while Tobin made contributions to investing theory, the idea that spending can spur the economy was discredited decades ago. “It’s not part of what anybody has taught graduate students since the 1960s,” Cochrane said. “They are fairy tales that have been proved false. It is very comforting in times of stress to go back to the fairy tales we heard as children but it doesn’t make them less false.” To borrow money to pay for the spending, the government will issue bonds, which means investors will be buying U.S. Treasuries instead of investing in equities or products, negating the simulative effect, Cochrane said.
Maybe Professor Cochrane is not aware that Dr. Tobin was including Keynesian economics in his graduate classes at Yale University. I’m sure other the macroeconomic classes in other graduate programs also spend considerable time explaining the contributions of Keynes, Tobin, et al. And we see that Professor Cochrane is still stuck on this discredited Treasury view. To claim that Keynesian economic represents a fairy tale that has been proven false shows how out of the loop Professor Cochrane happens to be.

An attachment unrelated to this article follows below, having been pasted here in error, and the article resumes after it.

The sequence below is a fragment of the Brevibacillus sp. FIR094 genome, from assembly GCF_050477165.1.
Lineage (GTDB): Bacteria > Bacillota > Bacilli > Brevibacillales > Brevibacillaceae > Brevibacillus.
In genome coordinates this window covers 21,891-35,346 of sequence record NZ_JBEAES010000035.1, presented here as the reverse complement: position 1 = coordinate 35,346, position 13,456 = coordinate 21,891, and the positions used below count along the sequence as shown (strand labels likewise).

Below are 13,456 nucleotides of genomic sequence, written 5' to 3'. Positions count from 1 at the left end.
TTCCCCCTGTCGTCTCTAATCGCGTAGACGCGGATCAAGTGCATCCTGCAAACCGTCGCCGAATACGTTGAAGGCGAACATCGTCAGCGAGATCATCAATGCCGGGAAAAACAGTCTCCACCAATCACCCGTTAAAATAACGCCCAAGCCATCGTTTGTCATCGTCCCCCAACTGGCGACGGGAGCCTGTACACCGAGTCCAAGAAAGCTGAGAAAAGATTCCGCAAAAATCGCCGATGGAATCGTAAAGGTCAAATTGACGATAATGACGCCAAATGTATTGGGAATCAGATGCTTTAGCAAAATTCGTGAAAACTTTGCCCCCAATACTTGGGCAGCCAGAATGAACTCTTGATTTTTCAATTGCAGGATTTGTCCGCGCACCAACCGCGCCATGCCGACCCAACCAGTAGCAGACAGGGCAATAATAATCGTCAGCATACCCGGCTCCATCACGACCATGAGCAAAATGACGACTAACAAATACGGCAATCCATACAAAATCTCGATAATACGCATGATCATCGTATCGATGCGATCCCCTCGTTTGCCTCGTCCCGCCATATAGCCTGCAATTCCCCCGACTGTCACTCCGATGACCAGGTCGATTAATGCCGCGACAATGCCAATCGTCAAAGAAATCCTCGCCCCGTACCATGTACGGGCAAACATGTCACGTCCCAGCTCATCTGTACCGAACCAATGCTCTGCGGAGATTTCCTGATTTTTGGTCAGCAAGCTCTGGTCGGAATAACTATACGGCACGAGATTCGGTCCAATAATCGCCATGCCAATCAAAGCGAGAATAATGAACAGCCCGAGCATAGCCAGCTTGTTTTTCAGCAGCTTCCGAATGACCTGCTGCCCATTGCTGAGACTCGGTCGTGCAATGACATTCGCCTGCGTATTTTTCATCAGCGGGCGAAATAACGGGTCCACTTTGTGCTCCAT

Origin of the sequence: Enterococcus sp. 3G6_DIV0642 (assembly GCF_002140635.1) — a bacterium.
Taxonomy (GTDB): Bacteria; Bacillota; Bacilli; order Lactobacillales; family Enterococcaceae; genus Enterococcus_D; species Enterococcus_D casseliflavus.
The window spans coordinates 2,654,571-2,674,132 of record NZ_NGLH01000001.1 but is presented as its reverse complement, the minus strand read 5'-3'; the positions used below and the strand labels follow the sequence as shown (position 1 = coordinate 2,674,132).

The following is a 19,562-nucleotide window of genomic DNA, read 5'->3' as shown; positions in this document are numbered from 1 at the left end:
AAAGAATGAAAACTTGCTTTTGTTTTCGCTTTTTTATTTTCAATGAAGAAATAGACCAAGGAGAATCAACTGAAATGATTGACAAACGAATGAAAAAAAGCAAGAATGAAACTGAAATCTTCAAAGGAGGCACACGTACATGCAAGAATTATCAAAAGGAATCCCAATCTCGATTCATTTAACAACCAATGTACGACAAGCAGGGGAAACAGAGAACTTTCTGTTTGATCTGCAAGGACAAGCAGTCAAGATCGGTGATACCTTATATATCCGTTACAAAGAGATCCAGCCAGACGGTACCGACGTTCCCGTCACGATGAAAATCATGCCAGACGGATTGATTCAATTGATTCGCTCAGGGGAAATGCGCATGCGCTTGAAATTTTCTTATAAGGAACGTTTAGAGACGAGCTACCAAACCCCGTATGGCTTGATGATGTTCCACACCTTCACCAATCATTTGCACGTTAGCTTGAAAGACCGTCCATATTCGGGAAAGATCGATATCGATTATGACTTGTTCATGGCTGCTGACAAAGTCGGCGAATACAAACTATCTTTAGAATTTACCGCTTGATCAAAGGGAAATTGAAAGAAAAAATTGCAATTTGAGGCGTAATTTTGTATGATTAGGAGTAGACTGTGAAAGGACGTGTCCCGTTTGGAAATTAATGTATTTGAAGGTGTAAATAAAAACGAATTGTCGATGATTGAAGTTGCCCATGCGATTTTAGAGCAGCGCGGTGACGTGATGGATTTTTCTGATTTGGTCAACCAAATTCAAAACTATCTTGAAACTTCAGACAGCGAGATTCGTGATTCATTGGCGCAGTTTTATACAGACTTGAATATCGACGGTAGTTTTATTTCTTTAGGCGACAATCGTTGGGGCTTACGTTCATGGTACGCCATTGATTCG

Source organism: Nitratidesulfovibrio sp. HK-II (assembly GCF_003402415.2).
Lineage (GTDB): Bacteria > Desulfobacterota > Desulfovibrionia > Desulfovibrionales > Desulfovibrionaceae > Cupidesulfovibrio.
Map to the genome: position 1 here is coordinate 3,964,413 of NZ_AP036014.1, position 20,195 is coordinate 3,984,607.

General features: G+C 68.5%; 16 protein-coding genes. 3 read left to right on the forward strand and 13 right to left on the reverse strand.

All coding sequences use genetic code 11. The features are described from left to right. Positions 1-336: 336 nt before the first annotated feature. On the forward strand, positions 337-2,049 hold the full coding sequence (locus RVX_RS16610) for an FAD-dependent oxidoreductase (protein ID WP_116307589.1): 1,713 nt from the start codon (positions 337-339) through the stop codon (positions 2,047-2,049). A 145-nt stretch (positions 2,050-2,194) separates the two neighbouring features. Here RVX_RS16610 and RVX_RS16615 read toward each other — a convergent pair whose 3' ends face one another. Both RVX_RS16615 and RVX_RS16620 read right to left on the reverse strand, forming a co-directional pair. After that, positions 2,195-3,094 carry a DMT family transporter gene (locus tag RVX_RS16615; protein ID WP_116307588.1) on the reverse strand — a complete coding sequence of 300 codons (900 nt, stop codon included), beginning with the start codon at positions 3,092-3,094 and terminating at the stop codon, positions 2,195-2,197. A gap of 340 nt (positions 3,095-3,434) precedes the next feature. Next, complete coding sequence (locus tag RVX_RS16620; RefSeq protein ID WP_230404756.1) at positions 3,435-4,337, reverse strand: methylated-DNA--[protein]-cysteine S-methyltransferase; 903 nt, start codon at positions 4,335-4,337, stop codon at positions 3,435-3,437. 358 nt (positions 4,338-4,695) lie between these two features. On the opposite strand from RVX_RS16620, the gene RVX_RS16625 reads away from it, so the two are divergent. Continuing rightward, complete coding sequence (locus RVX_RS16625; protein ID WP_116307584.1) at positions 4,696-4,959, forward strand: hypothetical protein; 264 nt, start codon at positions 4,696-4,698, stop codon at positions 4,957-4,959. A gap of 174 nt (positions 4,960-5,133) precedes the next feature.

Update: Brad DeLong wonders if Cochrane has an economic model to back up his argument for complete crowding-out. As Brad tries to fill in the blanks left by Cochrane, he realizes the following:
If Cochrane were to present his model and argument for crowding out, it would sound--to me at least--pretty silly. It would carry the implication not just that government spending can't spur the economy, but that private spending by high-tech startups in the 1990s or by homebuilding compaanies in the 2000s did not spur the economy either--that it was simply chance that high-tech investment spending boomed in the late 1990s and the unemployment rate fell at the same time and that it was simply chance that home construction spending boomed in the mid 2000s and the unemployment rate fell at the same time. And Cochrane's position had not to my knowledge been seriously advanced--certainly Milton Friedman did not advance the view that there was always 100% crowding-out of fiscal policy--since R.G. Hawtrey and the "Treasury View" of the 1920s.